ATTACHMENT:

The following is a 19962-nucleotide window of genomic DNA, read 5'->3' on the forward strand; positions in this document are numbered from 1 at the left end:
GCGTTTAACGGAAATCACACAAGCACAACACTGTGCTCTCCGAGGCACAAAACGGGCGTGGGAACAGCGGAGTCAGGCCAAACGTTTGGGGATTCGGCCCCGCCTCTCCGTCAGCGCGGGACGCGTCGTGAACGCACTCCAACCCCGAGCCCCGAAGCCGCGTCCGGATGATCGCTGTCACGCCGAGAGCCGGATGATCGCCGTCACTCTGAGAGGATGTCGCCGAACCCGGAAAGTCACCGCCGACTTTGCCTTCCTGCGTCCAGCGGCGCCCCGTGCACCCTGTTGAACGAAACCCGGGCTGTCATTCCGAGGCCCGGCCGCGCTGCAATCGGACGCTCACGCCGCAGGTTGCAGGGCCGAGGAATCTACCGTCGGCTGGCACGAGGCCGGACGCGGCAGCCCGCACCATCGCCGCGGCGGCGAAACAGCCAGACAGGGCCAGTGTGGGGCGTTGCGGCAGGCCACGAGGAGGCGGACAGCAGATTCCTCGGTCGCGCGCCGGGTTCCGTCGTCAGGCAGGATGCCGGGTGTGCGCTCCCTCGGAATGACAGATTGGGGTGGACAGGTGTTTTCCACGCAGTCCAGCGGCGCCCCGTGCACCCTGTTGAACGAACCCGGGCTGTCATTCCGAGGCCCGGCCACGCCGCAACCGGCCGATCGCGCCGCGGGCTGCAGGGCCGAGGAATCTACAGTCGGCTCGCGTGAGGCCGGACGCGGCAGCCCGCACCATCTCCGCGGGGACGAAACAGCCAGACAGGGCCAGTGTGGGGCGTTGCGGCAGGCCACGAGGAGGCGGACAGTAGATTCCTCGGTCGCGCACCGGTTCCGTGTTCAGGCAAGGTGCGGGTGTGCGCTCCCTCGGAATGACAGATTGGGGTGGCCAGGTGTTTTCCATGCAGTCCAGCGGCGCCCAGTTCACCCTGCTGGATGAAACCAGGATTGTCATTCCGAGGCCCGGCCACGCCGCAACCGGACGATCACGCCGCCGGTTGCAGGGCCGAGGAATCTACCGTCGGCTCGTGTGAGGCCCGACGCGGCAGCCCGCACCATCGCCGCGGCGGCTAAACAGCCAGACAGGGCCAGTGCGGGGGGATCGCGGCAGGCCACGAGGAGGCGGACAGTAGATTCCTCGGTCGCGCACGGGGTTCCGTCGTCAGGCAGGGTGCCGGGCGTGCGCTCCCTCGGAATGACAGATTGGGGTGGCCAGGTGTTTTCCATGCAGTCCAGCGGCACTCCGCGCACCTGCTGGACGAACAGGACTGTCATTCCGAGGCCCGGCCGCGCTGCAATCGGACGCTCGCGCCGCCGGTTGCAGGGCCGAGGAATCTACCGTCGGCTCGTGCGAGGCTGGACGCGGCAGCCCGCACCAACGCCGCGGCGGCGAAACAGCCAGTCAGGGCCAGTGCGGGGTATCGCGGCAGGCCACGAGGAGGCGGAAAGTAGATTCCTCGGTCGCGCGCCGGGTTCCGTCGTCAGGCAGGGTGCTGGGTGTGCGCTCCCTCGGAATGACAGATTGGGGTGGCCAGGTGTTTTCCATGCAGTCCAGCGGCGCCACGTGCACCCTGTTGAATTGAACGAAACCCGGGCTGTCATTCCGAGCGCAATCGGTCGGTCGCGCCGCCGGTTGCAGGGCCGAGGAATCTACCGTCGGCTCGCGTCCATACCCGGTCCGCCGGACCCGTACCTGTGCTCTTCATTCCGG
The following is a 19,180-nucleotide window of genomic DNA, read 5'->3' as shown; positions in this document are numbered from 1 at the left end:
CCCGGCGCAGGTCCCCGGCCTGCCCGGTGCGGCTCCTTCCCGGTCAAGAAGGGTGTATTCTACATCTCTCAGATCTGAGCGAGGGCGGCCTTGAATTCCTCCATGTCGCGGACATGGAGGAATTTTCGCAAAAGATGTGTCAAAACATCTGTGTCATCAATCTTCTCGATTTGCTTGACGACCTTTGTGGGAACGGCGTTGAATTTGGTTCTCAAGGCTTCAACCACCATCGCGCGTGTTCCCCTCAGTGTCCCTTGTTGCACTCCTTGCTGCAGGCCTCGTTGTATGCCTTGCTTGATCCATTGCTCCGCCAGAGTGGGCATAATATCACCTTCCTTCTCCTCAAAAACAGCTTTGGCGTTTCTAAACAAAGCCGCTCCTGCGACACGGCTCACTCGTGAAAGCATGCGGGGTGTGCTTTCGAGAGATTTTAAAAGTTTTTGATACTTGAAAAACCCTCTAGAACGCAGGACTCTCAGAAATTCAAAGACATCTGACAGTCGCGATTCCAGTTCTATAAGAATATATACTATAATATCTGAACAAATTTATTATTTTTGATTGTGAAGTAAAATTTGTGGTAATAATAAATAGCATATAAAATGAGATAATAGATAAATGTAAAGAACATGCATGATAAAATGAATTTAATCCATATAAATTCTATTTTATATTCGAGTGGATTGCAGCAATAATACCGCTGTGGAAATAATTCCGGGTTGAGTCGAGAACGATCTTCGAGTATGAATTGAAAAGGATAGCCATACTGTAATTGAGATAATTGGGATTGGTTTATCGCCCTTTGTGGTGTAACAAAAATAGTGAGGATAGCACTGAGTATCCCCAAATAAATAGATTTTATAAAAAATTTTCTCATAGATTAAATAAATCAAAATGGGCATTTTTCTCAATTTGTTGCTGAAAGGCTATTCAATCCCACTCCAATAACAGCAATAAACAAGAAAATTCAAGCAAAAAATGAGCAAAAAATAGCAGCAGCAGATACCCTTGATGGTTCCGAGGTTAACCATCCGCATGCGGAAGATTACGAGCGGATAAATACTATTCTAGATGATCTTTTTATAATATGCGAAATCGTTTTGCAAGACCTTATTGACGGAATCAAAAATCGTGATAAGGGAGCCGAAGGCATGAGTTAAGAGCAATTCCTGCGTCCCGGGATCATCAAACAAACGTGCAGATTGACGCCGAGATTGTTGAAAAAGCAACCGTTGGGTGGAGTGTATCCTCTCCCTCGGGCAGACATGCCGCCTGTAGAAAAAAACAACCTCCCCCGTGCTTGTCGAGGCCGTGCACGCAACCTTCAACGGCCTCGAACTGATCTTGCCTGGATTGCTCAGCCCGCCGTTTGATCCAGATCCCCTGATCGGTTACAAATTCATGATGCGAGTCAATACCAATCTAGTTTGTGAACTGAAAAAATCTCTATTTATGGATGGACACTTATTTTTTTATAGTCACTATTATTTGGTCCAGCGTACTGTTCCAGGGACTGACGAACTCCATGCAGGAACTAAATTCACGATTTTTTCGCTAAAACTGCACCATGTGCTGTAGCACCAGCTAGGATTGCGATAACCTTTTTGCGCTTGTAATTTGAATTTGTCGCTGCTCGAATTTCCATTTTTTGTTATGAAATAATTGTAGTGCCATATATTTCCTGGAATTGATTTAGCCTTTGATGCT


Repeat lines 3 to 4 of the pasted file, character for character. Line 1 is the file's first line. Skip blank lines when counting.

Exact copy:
The following is a 19,180-nucleotide window of genomic DNA, read 5'->3' as shown; positions in this document are numbered from 1 at the left end:
CCCGGCGCAGGTCCCCGGCCTGCCCGGTGCGGCTCCTTCCCGGTCAAGAAGGGTGTATTCTACATCTCTCAGATCTGAGCGAGGGCGGCCTTGAATTCCTCCATGTCGCGGACATGGAGGAATTTTCGCAAAAGATGTGTCAAAACATCTGTGTCATCAATCTTCTCGATTTGCTTGACGACCTTTGTGGGAACGGCGTTGAATTTGGTTCTCAAGGCTTCAACCACCATCGCGCGTGTTCCCCTCAGTGTCCCTTGTTGCACTCCTTGCTGCAGGCCTCGTTGTATGCCTTGCTTGATCCATTGCTCCGCCAGAGTGGGCATAATATCACCTTCCTTCTCCTCAAAAACAGCTTTGGCGTTTCTAAACAAAGCCGCTCCTGCGACACGGCTCACTCGTGAAAGCATGCGGGGTGTGCTTTCGAGAGATTTTAAAAGTTTTTGATACTTGAAAAACCCTCTAGAACGCAGGACTCTCAGAAATTCAAAGACATCTGACAGTCGCGATTCCAGTTCTATAAGAATATATACTATAATATCTGAACAAATTTATTATTTTTGATTGTGAAGTAAAATTTGTGGTAATAATAAATAGCATATAAAATGAGATAATAGATAAATGTAAAGAACATGCATGATAAAATGAATTTAATCCATATAAATTCTATTTTATATTCGAGTGGATTGCAGCAATAATACCGCTGTGGAAATAATTCCGGGTTGAGTCGAGAACGATCTTCGAGTATGAATTGAAAAGGATAGCCATACTGTAATTGAGATAATTGGGATTGGTTTATCGCCCTTTGTGGTGTAACAAAAATAGTGAGGATAGCACTGAGTATCCCCAAATAAATAGATTTTATAAAAAATTTTCTCATAGATTAAATAAATCAAAATGGGCATTTTTCTCAATTTGTTGCTGAAAGGCTATTCAATCCCACTCCAATAACAGCAATAAACAAGAAAATTCAAGCAAAAAATGAGCAAAAAATAGCAGCAGCAGATACCCTTGATGGTTCCGAGGTTAACCATCCGCATGCGGAAGATTACGAGCGGATAAATACTATTCTAGATGATCTTTTTATAATATGCGAAATCGTTTTGCAAGACCTTATTGACGGAATCAAAAATCGTGATAAGGGAGCCGAAGGCATGAGTTAAGAGCAATTCCTGCGTCCCGGGATCATCAAACAAACGTGCAGATTGACGCCGAGATTGTTGAAAAAGCAACCGTTGGGTGGAGTGTATCCTCTCCCTCGGGCAGACATGCCGCCTGTAGAAAAAAACAACCTCCCCCGTGCTTGTCGAGGCCGTGCACGCAACCTTCAACGGCCTCGAACTGATCTTGCCTGGATTGCTCAGCCCGCCGTTTGATCCAGATCCCCTGATCGGTTACAAATTCATGATGCGAGTCAATACCAATCTAGTTTGTGAACTGAAAAAATCTCTATTTATGGATGGACACTTATTTTTTTATAGTCACTATTATTTGGTCCAGCGTACTGTTCCAGGGACTGACGAACTCCATGCAGGAACTAAATTCACGATTTTTTCGCTAAAACTGCACCATGTGCTGTAGCACCAGCTAGGATTGCGATAACCTTTTTGCGCTTGTAATTTGAATTTGTCGCTGCTCGAATTTCCATTTTTTGTTATGAAATAATTGTAGTGCCATATATTTCCTGGAATTGATTTAGCCTTTGATGCT